Each visitor arriving must arrive with a transportation ticket to leave the United States. Those entering from Canada or Mexico need not have a visa but must show evidence at the border of sufficient funds to live in the United States without working.

As of 2002, there were 29 Visa Waiver countries. Before relying on this list, check the consulate for additions or subtractions:

The nations are: Andorra, Argentina, Austria, Australia, Belgium, Brunei, Denmark, Finland, France, Germany, Iceland, Ireland, Italy, Japan, Liechtenstein, Luxembourg, Monaco, the Netherlands, New Zealand, Norway, Portugal, San Marino, Singapore, Slovenia, Spain, Sweden, Switzerland, the United Kingdom and Uruguay.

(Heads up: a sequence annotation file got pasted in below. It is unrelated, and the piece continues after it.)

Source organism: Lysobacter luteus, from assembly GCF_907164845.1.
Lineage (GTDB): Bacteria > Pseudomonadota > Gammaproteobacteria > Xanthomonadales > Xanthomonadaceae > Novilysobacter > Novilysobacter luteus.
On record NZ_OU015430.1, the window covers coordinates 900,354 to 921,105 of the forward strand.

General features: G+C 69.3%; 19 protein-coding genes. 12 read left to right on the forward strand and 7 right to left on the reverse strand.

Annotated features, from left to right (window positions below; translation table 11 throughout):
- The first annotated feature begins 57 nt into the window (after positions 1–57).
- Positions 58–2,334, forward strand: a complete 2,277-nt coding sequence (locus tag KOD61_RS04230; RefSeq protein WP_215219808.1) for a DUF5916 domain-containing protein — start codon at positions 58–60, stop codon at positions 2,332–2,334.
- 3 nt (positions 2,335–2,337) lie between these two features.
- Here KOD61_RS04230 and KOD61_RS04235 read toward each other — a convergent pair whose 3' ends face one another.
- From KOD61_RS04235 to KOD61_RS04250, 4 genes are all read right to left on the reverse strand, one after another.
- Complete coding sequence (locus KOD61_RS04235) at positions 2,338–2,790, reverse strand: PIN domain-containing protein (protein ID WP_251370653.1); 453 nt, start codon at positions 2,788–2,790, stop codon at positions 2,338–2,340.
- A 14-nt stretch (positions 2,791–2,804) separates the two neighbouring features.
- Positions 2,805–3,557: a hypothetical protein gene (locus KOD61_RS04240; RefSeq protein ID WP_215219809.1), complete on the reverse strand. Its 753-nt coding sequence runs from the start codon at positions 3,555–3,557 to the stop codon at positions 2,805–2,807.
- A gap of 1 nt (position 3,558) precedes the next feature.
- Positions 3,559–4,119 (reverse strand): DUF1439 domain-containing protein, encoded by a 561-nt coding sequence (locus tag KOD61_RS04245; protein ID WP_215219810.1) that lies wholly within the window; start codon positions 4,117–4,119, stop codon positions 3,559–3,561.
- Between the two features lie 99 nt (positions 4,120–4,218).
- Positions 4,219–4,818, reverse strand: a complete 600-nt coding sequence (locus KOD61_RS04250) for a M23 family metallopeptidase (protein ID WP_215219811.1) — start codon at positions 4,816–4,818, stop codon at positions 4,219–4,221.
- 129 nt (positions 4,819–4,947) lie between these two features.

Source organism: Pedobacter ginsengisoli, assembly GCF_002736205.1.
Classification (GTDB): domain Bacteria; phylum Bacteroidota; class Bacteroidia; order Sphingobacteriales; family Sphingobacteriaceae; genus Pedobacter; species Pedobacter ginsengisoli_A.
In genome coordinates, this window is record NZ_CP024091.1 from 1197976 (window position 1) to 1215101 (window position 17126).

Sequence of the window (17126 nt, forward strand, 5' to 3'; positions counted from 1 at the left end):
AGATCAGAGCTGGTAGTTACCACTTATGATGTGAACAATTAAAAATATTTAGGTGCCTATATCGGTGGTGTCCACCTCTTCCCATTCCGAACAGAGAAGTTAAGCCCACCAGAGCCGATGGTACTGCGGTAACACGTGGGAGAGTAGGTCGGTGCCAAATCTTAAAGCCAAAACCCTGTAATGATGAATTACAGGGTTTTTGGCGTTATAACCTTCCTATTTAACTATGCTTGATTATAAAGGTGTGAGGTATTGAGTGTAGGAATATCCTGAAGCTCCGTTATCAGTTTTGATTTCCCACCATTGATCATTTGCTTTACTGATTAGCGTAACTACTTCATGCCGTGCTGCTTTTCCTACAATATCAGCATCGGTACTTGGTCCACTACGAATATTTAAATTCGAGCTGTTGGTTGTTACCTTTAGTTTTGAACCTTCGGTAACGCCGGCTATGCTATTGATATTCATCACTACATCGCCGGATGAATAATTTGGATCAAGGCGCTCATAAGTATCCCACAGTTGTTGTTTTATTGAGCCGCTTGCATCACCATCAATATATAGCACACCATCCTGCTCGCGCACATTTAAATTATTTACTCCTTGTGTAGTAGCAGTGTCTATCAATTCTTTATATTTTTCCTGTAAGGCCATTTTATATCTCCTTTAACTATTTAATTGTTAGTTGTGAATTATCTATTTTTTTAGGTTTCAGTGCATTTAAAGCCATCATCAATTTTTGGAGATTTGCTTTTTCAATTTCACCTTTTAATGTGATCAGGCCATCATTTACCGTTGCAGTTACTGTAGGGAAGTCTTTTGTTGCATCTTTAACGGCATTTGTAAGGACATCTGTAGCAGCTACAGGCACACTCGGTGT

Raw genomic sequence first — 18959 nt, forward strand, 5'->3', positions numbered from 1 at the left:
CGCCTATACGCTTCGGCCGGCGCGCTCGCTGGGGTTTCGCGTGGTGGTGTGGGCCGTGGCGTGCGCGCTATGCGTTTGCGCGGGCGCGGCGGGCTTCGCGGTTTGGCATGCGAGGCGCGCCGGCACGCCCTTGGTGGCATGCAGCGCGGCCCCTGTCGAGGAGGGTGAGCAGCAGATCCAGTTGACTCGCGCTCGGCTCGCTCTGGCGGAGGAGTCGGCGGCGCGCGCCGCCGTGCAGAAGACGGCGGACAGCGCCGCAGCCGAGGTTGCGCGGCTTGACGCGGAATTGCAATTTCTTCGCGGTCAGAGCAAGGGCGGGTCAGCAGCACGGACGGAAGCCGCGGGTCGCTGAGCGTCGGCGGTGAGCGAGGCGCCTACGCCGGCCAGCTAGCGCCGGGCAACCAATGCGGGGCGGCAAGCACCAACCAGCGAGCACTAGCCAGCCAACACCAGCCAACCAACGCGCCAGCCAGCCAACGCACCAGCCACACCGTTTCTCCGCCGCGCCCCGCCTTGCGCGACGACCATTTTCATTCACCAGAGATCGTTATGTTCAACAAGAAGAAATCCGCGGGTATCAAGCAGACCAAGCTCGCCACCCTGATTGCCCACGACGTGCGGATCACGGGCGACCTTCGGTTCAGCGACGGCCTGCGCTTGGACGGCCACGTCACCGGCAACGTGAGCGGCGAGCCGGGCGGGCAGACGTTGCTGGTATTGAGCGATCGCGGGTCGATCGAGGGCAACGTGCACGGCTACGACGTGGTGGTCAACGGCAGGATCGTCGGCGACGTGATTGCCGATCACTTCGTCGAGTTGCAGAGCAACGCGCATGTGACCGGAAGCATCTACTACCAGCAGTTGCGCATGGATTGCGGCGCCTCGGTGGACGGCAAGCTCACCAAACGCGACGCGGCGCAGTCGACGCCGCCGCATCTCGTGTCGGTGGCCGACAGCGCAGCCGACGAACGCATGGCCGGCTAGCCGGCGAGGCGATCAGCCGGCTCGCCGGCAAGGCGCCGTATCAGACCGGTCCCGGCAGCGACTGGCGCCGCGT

While one may technically apply at any consulate, realistically it is always better to apply at a consulate in your home country. Otherwise, the consulate may conclude you are “consulate shopping,” that is, seeking a consulate that easily grants visas and that is disliked in the extreme. It is important to take the time to prepare the paperwork carefully. One may resent the intrusion into one’s personal affairs, but the right to enter the United States is not freely given and the brutal truth is that the United States is not particularly anxious to have visitors and the INS personnel are overworked and understaffed. You are being “processed” with thousands of others and the procedure is impersonal.

You will require two types of documents: first those issued by the government which must be filled out completely and correctly either in English or in the language of the country in which the consulate is located; second is personal documents such as birth and marriage certificates to substantiate what you filled in on the form. Only photocopies with a governmental seal are allowed; otherwise, you need originals. (In Japan, all documents must be translated to English.)